Researching many sources, bottom line is that it appears that spices rev up your metabolism.
On weight loss, they said that its worthwhile to try capsaicin. They cited a recent study presented at the Biophysical Society’s Annual Meeting suggests consuming chili peppers can aid in weight loss by way of thermogenics, the process of creating heat from burning fat. After adding capsaicin to the high-fat diet of mice, researchers from the University of Wyoming found that capsaicin prevented weight gain by turning on thermogenesis in the body. (medicaldaily.com)
Some of the many healthy benefits of spicy food:
By triggering thermogenesis, capsaicin effectively turns bad, unhealthy fat into fat-burning brown fat. Brown fat naturally converts white fat into more brown fat while a person exercises. Capsaicin could serve as a natural edible ingredient that can mimic the fat-burning effect of exercise. Mice from the study did not gain weight even with an unhealthy diet high in fat. One thing’s for certain, adding a little spice to your meal won’t hurt.
One article indicated that spicy food could temporarily boost your metabolism by up to eight percent!
Rene Ficek, Registered Dietitian and Lead Nutrition Expert at Seattle Sutton’s Healthy Eating, said that spicy food improves health in various ways. One of the most well-known health benefits of spice is its ability to raise metabolism, and thus burn extra calories. And, she predicted the eight percent figure. In addition to a metabolism boost, spicy dishes have more of a chance to leave you satisfied while encouraging eating slowly.”
Some discussions are on helping heart disease with spicy foods. A study presented at the 243rd National Meeting and Exposition of the American Chemical Society (ACS) found that chili peppers could protect against the No. 1 cause of death in the U.S. Researchers fed hamsters a diet high in cholesterol with either supplements with various amounts of capsaicin or no capsaicin at all. In spite of a high cholesterol diet, feeding hamsters capsaicin effectively reduced “bad” cholesterol while having no effect on “good” cholesterol. Capsaicin supplementation also seemed to reduce the size of heart attack or stroke-causing deposits already formed in blood vessels.
“According to research, capsaicin (the active ingredient found in jalapenos, cayenne pepper, and red chili peppers) may also improve health by lowering bad cholesterol, thus improving heart function,” Ficek added. “Capsaicin can also reduce the accumulation of cholesterol in the body by increasing its breakdown rate. Peppers and chilis are a great source of vitamin C. The addition of fresh chilis to any meal can help you reach your daily recommended intake of vitamin C, which can reduce the duration of the common cold and may help prevent cancer and heart disease.”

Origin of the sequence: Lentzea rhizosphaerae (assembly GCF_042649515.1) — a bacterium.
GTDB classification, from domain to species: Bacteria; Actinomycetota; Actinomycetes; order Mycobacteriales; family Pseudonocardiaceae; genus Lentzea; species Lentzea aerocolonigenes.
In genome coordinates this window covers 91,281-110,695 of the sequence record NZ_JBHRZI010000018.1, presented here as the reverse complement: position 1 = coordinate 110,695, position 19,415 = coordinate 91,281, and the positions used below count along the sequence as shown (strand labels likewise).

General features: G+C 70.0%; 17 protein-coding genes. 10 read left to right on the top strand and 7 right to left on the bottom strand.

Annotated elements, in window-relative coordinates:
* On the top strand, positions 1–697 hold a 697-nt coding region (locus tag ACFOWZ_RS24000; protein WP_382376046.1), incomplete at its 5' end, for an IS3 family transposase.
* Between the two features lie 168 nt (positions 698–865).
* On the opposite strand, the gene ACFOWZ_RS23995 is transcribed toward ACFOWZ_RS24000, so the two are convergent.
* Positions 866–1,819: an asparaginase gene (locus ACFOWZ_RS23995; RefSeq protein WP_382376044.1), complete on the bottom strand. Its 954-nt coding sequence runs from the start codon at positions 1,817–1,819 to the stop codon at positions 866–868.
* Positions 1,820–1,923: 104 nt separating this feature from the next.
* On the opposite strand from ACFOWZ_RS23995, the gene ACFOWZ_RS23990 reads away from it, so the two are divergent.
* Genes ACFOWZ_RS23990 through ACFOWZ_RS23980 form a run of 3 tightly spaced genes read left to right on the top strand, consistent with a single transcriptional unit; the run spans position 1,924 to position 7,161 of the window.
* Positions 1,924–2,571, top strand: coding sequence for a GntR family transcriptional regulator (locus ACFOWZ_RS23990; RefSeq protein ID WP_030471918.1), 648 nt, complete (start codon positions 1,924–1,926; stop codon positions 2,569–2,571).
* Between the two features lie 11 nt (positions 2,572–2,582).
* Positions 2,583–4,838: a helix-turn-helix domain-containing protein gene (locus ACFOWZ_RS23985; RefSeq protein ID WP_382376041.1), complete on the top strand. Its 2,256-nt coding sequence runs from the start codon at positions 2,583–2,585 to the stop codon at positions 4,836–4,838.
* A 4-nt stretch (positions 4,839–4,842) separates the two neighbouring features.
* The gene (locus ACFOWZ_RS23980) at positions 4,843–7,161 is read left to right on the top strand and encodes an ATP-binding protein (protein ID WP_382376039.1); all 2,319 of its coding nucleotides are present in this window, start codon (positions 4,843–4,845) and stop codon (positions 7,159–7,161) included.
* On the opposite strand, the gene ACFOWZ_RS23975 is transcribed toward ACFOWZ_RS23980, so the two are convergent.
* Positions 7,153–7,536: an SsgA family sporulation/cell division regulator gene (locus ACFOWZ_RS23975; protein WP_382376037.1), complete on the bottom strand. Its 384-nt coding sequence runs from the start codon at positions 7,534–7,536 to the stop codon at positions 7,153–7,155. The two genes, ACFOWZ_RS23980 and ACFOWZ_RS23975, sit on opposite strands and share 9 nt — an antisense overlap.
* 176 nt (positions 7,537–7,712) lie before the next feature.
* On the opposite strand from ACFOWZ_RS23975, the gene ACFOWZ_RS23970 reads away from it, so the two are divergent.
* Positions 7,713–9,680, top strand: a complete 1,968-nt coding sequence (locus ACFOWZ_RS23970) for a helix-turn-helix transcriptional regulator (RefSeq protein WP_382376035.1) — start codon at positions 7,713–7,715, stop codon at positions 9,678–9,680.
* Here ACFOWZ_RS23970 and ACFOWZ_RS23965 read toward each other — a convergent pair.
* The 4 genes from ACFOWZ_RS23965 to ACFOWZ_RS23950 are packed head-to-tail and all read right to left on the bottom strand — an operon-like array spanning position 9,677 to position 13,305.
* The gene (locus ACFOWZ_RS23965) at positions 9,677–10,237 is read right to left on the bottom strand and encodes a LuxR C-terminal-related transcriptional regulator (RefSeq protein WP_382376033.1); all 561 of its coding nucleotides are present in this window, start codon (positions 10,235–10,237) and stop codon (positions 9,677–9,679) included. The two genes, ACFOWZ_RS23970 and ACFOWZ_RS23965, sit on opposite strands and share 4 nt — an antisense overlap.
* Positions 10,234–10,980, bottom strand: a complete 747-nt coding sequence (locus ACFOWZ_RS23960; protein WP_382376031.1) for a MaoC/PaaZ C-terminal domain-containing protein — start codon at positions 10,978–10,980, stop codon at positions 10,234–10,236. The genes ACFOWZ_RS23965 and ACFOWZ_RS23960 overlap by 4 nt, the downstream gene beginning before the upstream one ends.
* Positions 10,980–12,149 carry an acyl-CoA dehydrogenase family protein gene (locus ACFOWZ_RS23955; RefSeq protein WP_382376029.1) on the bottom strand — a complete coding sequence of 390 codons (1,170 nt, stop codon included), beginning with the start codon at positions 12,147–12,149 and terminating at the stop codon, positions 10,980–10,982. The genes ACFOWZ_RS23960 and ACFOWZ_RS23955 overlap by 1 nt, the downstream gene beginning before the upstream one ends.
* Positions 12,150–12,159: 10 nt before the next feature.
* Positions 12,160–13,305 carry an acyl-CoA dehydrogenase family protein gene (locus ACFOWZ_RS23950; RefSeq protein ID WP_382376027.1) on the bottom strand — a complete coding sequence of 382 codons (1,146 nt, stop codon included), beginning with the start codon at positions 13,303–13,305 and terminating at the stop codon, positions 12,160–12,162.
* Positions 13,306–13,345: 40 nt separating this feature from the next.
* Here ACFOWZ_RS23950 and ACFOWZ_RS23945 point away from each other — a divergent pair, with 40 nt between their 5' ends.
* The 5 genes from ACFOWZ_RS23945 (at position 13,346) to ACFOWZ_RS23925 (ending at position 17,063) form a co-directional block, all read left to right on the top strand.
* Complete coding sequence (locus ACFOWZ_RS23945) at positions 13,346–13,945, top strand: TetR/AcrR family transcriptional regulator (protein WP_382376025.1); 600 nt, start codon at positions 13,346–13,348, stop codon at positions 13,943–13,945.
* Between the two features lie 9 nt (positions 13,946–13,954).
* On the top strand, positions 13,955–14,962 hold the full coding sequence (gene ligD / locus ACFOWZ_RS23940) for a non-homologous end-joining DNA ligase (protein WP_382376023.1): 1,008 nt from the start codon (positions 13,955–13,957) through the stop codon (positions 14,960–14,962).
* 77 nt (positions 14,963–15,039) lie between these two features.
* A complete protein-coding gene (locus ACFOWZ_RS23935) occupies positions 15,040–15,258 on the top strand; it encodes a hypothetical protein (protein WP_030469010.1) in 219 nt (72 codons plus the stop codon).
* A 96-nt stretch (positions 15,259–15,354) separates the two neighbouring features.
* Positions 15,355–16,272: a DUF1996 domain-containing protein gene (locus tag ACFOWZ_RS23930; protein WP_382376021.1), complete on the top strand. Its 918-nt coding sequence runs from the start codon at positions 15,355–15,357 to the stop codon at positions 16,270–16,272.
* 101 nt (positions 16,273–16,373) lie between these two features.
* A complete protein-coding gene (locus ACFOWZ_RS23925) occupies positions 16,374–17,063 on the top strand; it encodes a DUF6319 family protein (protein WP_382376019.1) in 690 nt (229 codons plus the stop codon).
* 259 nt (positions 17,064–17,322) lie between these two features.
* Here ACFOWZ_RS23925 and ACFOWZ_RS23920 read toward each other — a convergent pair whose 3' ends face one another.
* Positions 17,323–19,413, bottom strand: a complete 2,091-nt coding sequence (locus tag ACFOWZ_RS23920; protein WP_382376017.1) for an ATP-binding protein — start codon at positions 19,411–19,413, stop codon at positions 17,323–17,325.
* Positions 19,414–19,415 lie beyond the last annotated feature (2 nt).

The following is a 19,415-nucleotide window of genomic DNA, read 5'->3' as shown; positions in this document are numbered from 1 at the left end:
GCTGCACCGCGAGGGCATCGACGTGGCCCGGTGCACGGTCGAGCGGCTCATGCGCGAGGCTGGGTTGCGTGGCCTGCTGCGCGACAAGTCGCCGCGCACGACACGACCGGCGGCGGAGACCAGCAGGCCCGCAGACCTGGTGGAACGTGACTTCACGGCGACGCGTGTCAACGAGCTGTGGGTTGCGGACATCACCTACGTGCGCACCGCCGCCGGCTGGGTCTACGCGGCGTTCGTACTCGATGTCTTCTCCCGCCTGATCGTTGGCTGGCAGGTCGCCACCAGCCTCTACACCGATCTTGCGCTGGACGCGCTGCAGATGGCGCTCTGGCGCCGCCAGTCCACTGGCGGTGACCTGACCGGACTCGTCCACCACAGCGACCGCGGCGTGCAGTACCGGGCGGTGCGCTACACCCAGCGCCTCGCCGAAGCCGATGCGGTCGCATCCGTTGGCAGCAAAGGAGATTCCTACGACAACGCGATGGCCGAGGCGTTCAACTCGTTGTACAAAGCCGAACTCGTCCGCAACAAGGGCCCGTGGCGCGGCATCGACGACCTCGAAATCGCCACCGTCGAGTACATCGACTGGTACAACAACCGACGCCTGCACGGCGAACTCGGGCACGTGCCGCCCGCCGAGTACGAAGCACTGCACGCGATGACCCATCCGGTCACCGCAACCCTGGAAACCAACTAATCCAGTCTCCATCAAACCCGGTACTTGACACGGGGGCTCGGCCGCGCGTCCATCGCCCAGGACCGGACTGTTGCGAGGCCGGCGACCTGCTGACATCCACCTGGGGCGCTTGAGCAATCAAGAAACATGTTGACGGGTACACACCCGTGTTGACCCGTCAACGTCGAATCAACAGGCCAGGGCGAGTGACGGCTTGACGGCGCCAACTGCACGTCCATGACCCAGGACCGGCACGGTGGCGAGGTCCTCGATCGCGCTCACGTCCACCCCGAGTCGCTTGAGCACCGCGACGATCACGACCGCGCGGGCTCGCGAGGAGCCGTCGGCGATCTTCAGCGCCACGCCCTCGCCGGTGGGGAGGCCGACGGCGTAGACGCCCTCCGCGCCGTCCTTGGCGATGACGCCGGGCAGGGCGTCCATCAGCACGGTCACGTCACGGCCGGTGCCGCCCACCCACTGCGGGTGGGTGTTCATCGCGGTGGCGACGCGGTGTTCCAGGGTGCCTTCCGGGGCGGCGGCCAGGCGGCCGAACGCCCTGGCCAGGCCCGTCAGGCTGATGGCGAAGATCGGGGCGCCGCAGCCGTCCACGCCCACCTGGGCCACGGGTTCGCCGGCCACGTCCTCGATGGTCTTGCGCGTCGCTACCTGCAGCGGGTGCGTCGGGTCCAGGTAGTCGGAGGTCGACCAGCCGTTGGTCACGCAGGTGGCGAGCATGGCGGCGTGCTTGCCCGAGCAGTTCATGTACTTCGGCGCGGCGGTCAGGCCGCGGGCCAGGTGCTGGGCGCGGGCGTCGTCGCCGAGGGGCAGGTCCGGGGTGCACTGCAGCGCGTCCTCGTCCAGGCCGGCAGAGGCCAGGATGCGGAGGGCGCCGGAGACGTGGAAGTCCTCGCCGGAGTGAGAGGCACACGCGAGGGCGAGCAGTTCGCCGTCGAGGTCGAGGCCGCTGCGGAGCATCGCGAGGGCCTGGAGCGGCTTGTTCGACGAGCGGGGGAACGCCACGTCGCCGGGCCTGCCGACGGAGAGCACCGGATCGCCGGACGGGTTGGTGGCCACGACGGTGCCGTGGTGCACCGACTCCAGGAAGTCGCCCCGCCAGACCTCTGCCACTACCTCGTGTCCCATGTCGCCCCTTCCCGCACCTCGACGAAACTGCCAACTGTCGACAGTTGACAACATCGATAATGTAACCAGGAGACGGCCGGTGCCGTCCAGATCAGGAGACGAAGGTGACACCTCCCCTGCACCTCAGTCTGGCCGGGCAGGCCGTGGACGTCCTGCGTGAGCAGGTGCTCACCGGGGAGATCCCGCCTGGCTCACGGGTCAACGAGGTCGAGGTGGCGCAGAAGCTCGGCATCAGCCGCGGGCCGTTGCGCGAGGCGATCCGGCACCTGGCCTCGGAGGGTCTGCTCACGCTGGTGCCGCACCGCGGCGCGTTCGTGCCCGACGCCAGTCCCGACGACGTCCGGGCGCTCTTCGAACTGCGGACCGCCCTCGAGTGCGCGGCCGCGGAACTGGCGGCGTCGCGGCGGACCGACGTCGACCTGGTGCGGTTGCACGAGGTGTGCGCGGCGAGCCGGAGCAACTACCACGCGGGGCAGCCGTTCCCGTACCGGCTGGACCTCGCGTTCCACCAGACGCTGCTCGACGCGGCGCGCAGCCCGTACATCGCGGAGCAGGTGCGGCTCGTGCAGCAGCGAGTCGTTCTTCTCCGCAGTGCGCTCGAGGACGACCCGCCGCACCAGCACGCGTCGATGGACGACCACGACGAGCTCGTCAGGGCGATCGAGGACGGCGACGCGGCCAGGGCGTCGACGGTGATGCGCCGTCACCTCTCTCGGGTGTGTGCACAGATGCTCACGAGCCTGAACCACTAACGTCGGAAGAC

Oatmeal or cereal? Is whole grain hot cereal more healthful than whole grain dry cereal (i.e., is oatmeal any better for you than Cheerios).
Oatmeal, particularly the slow-cooked kind, is generally healthier than Cheerios per well.blogs.nytimes.com.
Both are made from whole oats, but the difference comes down to processing. Unprocessed whole oats, like those in steel-cut oatmeal, take a while for the body to digest.
With Cheerios and other processed cereals, “you basically have rapidly digested sugar mixed with bran and germ,” said Dr. Dariush Mozaffarian, dean of the Friedman School of Nutrition Science and Policy at Tufts University. “It provides fiber and minerals, but also digests in the mouth almost immediately.”
That gives you a quick spike in blood sugar, but no energy for later.
One 2013 study, for instance, found that people who ate oatmeal felt fuller and had better appetite control than those who ate the same number of calories of processed cereal.
Whole grains are key. Both oatmeal and Cheerios are whole grains, which puts them ahead of cereals (it said even Special K), in which the bran and germ have been removed, Dr. Mozaffarian said. Whole grains have more fiber and a wider range of vitamins and minerals.
As a practical rule-of-thumb, Dr. Mozaffarian suggests using the total carbohydrate-to-fiber ratio to find more healthful breakfast foods – aiming for a ratio of less than 10 to 1, which is comparable to the ratio in whole wheat flour.
A serving of Corn Flakes, for instance, includes about 24 grams of carbohydrate and 1 gram of fiber, a less-than-ideal ratio. Cheerios achieves the desired ratio of about 10 grams of carbohydrate for every gram of fiber.
Note: some Instant oatmeals contain lots of added sugar may be worse than Cheerios using this standard.